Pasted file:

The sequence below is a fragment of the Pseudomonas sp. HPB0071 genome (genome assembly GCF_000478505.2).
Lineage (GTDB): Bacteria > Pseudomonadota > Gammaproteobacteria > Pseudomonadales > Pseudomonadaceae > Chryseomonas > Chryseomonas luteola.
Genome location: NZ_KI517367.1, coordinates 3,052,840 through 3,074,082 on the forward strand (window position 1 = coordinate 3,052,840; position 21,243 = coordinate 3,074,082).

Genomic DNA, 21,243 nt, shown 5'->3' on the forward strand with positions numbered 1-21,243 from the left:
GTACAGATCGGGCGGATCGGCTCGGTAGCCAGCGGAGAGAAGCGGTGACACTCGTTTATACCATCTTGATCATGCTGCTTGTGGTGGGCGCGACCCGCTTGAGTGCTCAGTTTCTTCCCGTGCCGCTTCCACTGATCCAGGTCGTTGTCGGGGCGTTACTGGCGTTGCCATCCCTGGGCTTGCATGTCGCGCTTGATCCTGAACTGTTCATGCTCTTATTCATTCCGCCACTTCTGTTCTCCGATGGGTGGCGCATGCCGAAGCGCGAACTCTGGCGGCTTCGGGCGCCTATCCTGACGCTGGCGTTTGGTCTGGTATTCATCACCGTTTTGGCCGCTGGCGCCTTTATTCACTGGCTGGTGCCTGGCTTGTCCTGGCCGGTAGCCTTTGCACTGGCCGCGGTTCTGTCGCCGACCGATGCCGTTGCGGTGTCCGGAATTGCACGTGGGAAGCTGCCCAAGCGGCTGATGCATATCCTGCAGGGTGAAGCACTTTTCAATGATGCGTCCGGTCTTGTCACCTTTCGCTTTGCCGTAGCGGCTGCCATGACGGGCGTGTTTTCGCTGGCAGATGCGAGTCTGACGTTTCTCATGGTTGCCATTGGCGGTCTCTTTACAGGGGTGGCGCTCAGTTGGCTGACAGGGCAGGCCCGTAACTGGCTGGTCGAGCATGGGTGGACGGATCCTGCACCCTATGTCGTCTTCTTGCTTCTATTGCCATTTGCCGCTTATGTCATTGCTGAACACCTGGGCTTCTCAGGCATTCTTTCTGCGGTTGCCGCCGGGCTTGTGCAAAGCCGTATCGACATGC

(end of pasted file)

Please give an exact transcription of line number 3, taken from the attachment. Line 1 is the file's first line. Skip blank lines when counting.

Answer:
Genome location: NZ_KI517367.1, coordinates 3,052,840 through 3,074,082 on the forward strand (window position 1 = coordinate 3,052,840; position 21,243 = coordinate 3,074,082).